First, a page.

Quantcast

Community leaders react to George Zimmerman acquittal in Trayvon Martin case

7/18/2013, 6 a.m.
A large crowd gathered to protest in Dudley Square on Sunday in reaction to the acquital of George Zimmerman in the shooting death of Trayvon Martin. Photo by John Brewer

Editor’s note: The acquittal of George Zimmerman by a Florida jury in the death of 17-year-old Trayvon Martin unleashed a torrent of opinions. Here is a sampling of those reactions.

Sherrilyn Ifill

NAACP Legal Defense and Educational Fund’s President and Director-Counsel

Trayvon Martin’s unnecessary death exposes the entrenched nature of racial prejudice in our country and reflects the unfinished struggle to fulfill this country’s promise of racial equality and justice for all.

All Americans must peacefully mobilize and demand protection for our children. We must remember that it was the collective action of individuals and communities nationwide that spurred the arrest of George Zimmerman.  Without the vigilance and vocal demands of people throughout this country, Zimmerman would never have been arrested or prosecuted. Now we must use that same power to continue our fight against racial profiling, and to demand that the lives of our children are honored and valued in society and our criminal justice system.

By continuing to commit ourselves to this work, regardless of the outcome of any single criminal trial, we pay tribute to Trayvon’s life and guarantee that he — and the countless others like him — have not died in vain. 

Randi Weingarten

American Federation of Teachers President

While we believe in the rule of law and the jury has spoken, the implications of the acquittal are profound. It is very disappointing that a racially profiled, unarmed African-American young man wearing a hoodie can be shot dead and there be no consequences for the perpetrator. This case reminds us that the path to racial justice is still a long one, and that our legal and moral systems do not always mesh. The disposition of this case is the antithesis of what we teach our children in school — that the law protects innocent victims and that no one has the right to take the law into his or her own hands. Everyone’s child matters.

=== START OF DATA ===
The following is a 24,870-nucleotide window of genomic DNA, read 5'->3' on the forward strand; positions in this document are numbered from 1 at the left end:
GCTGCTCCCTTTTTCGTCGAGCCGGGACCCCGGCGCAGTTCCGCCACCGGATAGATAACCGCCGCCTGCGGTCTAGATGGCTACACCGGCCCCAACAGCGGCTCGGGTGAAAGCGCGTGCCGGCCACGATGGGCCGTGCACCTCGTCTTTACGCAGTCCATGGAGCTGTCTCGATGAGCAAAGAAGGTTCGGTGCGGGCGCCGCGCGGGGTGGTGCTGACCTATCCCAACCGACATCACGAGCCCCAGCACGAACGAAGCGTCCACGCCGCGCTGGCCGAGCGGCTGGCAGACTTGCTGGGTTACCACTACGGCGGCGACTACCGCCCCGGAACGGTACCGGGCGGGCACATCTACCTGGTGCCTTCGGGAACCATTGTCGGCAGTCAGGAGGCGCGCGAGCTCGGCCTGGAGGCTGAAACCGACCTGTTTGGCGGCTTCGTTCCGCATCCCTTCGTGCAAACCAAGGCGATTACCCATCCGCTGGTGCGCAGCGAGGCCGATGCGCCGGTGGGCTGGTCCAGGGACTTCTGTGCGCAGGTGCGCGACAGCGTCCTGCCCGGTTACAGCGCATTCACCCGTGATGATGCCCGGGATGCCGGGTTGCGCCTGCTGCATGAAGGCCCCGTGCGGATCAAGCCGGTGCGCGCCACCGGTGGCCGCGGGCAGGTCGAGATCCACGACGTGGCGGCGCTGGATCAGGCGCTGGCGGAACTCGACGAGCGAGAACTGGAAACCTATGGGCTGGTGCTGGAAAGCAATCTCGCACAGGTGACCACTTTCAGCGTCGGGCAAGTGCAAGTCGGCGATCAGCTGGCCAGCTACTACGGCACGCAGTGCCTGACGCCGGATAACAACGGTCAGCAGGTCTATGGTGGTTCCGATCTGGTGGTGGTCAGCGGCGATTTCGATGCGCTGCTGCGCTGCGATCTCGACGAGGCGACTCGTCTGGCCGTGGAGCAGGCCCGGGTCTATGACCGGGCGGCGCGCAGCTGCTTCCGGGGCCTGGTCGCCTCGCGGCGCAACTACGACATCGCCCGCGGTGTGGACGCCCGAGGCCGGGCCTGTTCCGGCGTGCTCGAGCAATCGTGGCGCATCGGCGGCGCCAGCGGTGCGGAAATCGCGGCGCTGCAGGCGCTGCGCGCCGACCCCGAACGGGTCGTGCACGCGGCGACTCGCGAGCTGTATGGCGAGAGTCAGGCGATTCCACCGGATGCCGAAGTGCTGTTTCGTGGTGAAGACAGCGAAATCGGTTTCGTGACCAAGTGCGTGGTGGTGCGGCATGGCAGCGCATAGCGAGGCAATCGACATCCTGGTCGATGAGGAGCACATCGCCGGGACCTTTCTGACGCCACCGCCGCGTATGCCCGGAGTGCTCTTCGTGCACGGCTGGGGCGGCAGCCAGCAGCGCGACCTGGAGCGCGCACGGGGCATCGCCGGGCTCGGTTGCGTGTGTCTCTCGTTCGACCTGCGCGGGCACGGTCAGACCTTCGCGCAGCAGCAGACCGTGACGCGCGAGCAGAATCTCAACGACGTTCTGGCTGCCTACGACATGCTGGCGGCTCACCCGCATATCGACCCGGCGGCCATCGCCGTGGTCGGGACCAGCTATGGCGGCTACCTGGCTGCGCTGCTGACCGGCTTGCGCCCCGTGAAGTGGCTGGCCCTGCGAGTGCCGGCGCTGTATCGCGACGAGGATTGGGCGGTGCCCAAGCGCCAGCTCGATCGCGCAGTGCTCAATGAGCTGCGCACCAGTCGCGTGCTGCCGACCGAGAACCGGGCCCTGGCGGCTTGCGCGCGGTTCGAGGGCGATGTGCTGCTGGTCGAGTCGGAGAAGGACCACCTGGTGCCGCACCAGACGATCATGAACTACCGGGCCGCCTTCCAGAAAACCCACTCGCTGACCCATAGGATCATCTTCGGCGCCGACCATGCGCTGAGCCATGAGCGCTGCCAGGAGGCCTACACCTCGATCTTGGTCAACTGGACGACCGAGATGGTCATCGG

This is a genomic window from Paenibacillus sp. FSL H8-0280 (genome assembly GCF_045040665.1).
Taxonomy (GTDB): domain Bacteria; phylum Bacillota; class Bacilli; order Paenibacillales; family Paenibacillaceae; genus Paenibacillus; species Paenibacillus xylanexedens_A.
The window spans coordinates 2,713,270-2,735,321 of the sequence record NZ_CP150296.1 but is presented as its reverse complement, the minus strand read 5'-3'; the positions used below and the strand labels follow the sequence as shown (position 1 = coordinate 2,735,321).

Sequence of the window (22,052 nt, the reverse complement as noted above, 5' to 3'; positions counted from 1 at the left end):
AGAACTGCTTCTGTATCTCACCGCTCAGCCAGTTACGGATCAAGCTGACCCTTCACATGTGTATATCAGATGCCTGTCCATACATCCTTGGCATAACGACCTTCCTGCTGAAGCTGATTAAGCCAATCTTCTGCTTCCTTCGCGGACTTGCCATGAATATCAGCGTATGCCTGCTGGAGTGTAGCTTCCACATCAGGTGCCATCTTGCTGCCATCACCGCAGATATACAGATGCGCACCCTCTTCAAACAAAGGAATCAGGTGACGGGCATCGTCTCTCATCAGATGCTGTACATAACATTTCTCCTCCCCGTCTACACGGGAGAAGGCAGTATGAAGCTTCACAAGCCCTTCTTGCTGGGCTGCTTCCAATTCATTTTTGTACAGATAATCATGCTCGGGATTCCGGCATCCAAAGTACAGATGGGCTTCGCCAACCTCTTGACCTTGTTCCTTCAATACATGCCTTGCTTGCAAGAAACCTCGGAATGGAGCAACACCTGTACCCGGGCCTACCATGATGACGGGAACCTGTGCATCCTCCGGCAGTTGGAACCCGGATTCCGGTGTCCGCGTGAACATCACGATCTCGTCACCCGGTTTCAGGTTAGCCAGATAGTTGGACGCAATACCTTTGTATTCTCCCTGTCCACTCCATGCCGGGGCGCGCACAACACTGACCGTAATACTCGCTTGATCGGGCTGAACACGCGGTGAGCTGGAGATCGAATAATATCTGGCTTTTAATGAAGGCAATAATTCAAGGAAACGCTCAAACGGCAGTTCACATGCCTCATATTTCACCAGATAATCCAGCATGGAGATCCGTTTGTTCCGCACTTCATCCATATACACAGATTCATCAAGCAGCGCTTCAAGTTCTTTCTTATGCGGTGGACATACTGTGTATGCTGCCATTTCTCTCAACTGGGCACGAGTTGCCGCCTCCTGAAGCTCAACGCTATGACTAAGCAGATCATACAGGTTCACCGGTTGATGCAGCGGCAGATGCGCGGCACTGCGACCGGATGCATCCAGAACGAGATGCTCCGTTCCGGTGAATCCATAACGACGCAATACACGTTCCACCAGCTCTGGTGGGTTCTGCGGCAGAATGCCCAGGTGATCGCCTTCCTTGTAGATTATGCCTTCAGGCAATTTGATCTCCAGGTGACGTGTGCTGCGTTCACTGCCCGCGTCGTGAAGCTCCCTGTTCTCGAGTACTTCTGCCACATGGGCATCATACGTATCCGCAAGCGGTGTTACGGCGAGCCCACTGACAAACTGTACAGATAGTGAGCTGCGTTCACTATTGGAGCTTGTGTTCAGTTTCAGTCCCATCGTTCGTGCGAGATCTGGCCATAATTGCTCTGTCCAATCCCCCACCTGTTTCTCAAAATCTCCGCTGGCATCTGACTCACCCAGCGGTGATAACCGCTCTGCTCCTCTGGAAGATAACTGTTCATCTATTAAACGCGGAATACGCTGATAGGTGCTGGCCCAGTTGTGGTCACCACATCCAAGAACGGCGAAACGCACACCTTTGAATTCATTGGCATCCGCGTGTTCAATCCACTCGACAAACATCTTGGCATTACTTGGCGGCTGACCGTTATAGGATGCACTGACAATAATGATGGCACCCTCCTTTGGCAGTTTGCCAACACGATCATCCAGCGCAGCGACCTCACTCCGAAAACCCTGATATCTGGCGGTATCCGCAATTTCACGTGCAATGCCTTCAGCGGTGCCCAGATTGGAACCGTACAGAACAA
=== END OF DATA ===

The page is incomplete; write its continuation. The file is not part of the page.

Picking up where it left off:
Marian Wright Edelman

Children’s Defense Fund President

The outrage over the killing of an unarmed black teenager who was doing nothing wrong must continue until some semblance of justice is achieved. People who want to keep faith in American justice feel uncomfortable, upset and disheartened. Where is the justice if walking while black is enough to get you “stopped and frisked” in New York City and fatally shot in Florida with its senseless violent “stand your ground” law that allows people to defend themselves with deadly force anytime and anywhere they imagine they are or say they feel threatened — even if they are the stalker?

Black children and teens were 17 times more likely to die from a gun homicide than white children and teens in 2010. Since 1963, 59,265 black children and teens have been killed by guns — more than 17 times the recorded lynchings of black people of all ages in America between 1882 and 1968.

Let us refuse to be silent until the killing of black mothers’ sons is as important as the killing of white mothers’ sons. Only then will we have a post-racial America.

Rashad Robinson

Executive Director of ColorOfChange.

This is another tragedy for black families everywhere, and another instance of how law enforcement and our criminal justice system routinely fail black people and communities. As Zimmerman walks away without penalty, the verdict sends a clear message about the minimal value placed on the lives of young black men and boys everywhere.

And it is also a clear lesson about the power of culture and media to shape negative perceptions and attitudes, with grave consequences. We already know that inaccurate media portrayals lead to warped biases against black people, which lead to negative attitudes and aggressive, harmful treatment by judges, juries, police and others vigilantes wielding dangerous preconceptions like George Zimmerman.

In a media environment that continues to cast black men and boys as thugs, it’s not surprising that the tragic death of an innocent young man has become a character trial for black people everywhere. We must change news media practices and the media landscape to present evenhanded, accurate and multi-dimensional portrayals of black people, and all people.